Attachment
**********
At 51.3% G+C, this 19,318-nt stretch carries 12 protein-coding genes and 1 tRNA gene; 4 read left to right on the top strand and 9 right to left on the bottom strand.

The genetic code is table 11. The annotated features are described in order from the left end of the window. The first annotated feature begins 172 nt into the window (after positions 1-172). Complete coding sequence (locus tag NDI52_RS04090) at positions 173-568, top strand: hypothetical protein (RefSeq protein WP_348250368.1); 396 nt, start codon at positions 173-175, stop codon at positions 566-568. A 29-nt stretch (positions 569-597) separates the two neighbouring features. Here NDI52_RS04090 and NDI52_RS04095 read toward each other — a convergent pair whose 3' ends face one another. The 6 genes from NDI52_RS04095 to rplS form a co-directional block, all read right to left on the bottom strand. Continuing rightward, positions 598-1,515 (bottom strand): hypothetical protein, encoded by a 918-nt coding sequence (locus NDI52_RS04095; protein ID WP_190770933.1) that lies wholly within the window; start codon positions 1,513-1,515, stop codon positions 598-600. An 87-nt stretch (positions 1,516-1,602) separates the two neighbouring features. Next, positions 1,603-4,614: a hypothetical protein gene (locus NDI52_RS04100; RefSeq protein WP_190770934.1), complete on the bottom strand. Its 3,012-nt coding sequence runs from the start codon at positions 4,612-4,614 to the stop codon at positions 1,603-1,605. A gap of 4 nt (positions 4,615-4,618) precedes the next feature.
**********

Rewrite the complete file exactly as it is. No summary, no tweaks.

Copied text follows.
At 51.3% G+C, this 19,318-nt stretch carries 12 protein-coding genes and 1 tRNA gene; 4 read left to right on the top strand and 9 right to left on the bottom strand.

The genetic code is table 11. The annotated features are described in order from the left end of the window. The first annotated feature begins 172 nt into the window (after positions 1-172). Complete coding sequence (locus tag NDI52_RS04090) at positions 173-568, top strand: hypothetical protein (RefSeq protein WP_348250368.1); 396 nt, start codon at positions 173-175, stop codon at positions 566-568. A 29-nt stretch (positions 569-597) separates the two neighbouring features. Here NDI52_RS04090 and NDI52_RS04095 read toward each other — a convergent pair whose 3' ends face one another. The 6 genes from NDI52_RS04095 to rplS form a co-directional block, all read right to left on the bottom strand. Continuing rightward, positions 598-1,515 (bottom strand): hypothetical protein, encoded by a 918-nt coding sequence (locus NDI52_RS04095; protein ID WP_190770933.1) that lies wholly within the window; start codon positions 1,513-1,515, stop codon positions 598-600. An 87-nt stretch (positions 1,516-1,602) separates the two neighbouring features. Next, positions 1,603-4,614: a hypothetical protein gene (locus NDI52_RS04100; RefSeq protein WP_190770934.1), complete on the bottom strand. Its 3,012-nt coding sequence runs from the start codon at positions 4,612-4,614 to the stop codon at positions 1,603-1,605. A gap of 4 nt (positions 4,615-4,618) precedes the next feature.